10 Oct

Criminal Law (Historical Convictions Expungement) Bill 2017


On Tuesday 10 October 2017, the Queensland Parliament passed The Criminal Law (Historical Convictions Expungement) Bill 2017.  The purpose of the legislation is to expunge historical convictions for eligible homosexual offences prior to the 1991 amendments.

Criminal offences

Consensual adult male homosexual activity ceased to be a criminal offence in Queensland on 19 January 1991, however a number of historical convictions remain on criminal histories.  The Criminal Code and Another Act Amendment Act 1990 repealed offences relating to homosexual activity, namely sections:

  • 208(1) and (3) (Unnatural offences);
  • 209, (Attempt to commit unnatural offences); and
  • 211, (Indecent practices between men).

Anecdotal evidence also suggests that some historical convictions relate to prosecutions using public order offences contained in the now repealed Vagrants, Gaming and Other Offence Act 1931 (Qld) and section 227(1) of the Criminal Code.

Law Reform Commission Report

On 29 November 2016, the QLRC’s report, “Expunging criminal convictions for historical gay sex offences‘  was tabled in the Legislative Assembly. The Report recommended the creation of a new legislative framework to allow for the expungement, on application, of convictions for historical Criminal Code offences from a person’s criminal history in certain circumstances.

Under the legislation, the Director-General of the Department of Justice and Attorney-General will be responsible for deciding applications for expungement. Decisions will also be able to be reviewed by the Queensland Civil and Administrative Tribunal.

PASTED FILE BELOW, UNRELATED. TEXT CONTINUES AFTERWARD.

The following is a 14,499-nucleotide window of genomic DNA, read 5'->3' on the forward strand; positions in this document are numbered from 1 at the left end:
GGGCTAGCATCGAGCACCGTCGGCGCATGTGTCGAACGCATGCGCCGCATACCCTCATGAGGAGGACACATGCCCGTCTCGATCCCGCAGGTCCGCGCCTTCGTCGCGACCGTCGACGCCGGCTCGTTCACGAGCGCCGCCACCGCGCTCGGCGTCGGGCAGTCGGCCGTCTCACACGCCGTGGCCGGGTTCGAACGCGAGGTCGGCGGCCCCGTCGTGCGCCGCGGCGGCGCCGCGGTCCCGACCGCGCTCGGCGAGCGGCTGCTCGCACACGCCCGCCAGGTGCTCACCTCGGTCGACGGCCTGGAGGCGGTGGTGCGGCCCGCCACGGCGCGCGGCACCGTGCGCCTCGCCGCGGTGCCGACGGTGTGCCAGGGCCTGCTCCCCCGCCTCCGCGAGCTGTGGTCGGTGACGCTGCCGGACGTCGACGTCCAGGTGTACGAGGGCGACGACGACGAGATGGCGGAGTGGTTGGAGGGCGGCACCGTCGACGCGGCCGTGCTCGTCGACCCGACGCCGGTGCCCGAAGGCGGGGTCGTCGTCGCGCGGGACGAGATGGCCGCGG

Eligible Offence

An eligible offence is:

  1. A criminal code male homosexual offence; or
  2. A public morality offence; or
  3. Another offence prescribed by regulation.

Who may apply

A person who was convicted of, or charged with, an eligible offence before 19 January 1991,  can apply to have records expunged for eligible offences.  If the eligible person died after 19 January 1991, the application may be made by the first of the following who is available—

  1. the personal representative of the eligible person;
  2. a person who was the eligible person’s spouse on the day the eligible person died;
  3. a parent of the eligible person;
  4. an adult child of the eligible person;
  5. an adult sibling of the eligible person;
  6. an adult who was in a close personal relationship with the eligible person immediately before the eligible person died.

Requirements for historical convictions application

The application must be in the approved form and state the following information about each historical convictions to which the application relates:

  1. the date of the historical convictions or charge;
  2. the place and court (if any) where the eligible person was convicted or charged;
  3. the particulars of the offence;
  4. if the eligible person was convicted of the eligible offence—whether the eligible person was convicted on a plea of guilty;
  5. the details of any sentence imposed; and
  6. include the applicant’s consent to the making of inquiries of, and the exchange of information with, each criminal record holder for the purpose of deciding whether to expunge a conviction or charge the subject of the application.

Effect of Expungement

Once the Director-General of the Department of Justice and Attorney-General has expunged the historical convictions it is lawful for the person to claim, on oath or otherwise, including in a proceeding before any court or tribunal, that the person was not convicted of, or charged with, the offence.  The person is not required to disclose information about the conviction or charge to anyone.

For assistance with Applications, Gatenby Criminal Lawyers are able to assist.


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For specific legal advice you should immediately contact Gatenby Criminal Lawyers on (07) 5580 0120.

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